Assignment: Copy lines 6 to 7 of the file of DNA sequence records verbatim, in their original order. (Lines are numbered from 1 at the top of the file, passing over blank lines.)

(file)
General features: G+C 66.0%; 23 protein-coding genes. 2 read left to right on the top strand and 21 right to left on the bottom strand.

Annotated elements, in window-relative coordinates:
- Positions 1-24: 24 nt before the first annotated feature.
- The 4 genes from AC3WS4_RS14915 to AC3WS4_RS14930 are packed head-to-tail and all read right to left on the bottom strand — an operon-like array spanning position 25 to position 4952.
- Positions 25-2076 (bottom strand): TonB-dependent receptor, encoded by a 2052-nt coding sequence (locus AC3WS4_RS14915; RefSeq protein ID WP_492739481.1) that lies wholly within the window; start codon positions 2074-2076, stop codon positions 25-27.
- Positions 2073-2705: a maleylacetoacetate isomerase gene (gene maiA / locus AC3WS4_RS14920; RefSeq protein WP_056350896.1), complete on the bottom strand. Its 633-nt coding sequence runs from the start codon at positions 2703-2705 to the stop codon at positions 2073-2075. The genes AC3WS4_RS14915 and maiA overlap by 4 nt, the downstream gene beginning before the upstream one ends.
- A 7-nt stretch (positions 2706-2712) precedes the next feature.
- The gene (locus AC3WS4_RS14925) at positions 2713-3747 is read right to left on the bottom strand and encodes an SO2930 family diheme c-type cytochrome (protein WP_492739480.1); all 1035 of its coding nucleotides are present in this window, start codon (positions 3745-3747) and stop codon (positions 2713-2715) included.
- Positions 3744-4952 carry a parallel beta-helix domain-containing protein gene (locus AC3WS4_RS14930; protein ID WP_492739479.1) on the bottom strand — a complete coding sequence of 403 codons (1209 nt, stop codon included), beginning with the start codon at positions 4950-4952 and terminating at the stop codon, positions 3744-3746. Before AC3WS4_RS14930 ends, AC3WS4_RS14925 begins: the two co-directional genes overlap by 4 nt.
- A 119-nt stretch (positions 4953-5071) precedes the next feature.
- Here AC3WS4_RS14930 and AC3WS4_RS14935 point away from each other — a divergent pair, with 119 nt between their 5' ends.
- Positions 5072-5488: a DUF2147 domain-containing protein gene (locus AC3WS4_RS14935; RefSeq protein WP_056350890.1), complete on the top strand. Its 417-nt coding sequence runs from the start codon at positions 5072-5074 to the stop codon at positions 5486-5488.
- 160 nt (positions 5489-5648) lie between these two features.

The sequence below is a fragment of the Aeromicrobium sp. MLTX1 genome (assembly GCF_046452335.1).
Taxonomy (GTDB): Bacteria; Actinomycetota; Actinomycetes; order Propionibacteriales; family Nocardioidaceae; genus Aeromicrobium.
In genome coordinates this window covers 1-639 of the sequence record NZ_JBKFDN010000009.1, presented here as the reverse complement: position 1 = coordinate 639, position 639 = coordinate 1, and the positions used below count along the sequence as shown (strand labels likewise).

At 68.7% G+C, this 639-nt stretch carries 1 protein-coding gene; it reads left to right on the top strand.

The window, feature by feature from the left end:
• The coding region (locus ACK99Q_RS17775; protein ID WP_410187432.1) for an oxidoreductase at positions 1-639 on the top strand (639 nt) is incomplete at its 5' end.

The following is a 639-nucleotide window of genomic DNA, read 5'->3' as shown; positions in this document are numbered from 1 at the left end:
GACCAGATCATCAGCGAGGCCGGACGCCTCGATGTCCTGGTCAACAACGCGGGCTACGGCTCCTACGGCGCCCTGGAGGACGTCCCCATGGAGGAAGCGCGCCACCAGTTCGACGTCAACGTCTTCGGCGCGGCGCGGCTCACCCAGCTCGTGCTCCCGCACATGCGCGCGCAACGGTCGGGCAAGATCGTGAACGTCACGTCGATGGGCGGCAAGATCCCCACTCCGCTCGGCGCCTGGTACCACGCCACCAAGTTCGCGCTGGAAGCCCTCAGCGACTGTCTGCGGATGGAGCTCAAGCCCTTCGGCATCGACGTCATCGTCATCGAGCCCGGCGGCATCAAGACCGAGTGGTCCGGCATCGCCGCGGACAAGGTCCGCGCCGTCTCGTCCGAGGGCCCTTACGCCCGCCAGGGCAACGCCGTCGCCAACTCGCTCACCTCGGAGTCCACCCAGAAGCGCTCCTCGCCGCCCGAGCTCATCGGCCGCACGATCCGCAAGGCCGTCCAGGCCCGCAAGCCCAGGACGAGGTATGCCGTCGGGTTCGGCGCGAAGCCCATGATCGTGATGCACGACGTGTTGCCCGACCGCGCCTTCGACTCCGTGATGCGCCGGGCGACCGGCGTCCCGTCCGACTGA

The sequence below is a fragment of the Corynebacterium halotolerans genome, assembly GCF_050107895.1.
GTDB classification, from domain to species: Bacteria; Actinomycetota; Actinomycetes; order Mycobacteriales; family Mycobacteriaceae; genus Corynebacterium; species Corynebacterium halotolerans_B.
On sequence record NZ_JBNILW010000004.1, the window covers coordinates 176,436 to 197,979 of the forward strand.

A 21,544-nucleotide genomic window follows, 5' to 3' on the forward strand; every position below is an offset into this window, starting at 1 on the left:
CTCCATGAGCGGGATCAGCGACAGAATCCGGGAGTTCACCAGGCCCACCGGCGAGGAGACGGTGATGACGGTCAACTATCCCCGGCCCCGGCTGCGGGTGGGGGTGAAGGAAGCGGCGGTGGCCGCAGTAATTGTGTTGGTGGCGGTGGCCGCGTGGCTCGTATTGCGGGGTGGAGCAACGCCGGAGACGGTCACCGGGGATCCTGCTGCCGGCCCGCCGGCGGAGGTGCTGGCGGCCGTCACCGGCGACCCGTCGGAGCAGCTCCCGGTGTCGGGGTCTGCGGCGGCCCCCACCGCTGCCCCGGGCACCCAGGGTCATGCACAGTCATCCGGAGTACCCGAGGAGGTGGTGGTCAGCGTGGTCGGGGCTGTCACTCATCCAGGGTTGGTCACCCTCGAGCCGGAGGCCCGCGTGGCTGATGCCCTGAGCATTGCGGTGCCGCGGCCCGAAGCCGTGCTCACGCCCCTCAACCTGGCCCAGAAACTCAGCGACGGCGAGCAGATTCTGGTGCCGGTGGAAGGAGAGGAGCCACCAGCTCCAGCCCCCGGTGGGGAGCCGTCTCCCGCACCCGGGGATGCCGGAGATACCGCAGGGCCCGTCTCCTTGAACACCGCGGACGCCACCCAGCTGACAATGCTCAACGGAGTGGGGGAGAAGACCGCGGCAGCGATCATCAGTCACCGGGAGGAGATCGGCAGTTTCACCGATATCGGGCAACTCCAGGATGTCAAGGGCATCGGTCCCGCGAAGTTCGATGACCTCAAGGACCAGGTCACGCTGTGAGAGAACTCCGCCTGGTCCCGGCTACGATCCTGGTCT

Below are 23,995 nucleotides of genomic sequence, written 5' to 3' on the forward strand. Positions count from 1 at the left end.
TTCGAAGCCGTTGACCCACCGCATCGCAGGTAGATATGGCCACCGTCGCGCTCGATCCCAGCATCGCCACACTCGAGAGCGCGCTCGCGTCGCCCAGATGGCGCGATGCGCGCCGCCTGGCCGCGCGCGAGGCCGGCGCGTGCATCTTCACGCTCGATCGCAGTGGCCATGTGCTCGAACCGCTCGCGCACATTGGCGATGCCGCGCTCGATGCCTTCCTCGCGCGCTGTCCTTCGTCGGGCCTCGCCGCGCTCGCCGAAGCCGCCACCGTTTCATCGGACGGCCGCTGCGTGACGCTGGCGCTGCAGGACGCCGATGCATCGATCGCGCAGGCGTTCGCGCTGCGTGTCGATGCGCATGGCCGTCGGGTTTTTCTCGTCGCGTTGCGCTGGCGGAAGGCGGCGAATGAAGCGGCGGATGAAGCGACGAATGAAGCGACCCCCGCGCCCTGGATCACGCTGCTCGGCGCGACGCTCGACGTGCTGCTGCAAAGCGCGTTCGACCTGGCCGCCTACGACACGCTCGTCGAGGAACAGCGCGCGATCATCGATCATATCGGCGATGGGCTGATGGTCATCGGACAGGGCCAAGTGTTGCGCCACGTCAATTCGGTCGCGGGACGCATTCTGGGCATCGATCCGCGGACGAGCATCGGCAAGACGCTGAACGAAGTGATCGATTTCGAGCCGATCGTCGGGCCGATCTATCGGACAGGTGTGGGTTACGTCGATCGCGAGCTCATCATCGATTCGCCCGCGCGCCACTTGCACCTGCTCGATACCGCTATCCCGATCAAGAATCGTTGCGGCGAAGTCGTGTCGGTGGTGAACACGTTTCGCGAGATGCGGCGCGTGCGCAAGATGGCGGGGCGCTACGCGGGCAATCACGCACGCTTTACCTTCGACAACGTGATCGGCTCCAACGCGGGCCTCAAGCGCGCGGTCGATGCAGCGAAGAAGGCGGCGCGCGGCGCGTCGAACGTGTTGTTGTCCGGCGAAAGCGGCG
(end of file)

- Positions 2073-2705: a maleylacetoacetate isomerase gene (gene maiA / locus AC3WS4_RS14920; RefSeq protein WP_056350896.1), complete on the bottom strand. Its 633-nt coding sequence runs from the start codon at positions 2703-2705 to the stop codon at positions 2073-2075. The genes AC3WS4_RS14915 and maiA overlap by 4 nt, the downstream gene beginning before the upstream one ends.
- A 7-nt stretch (positions 2706-2712) precedes the next feature.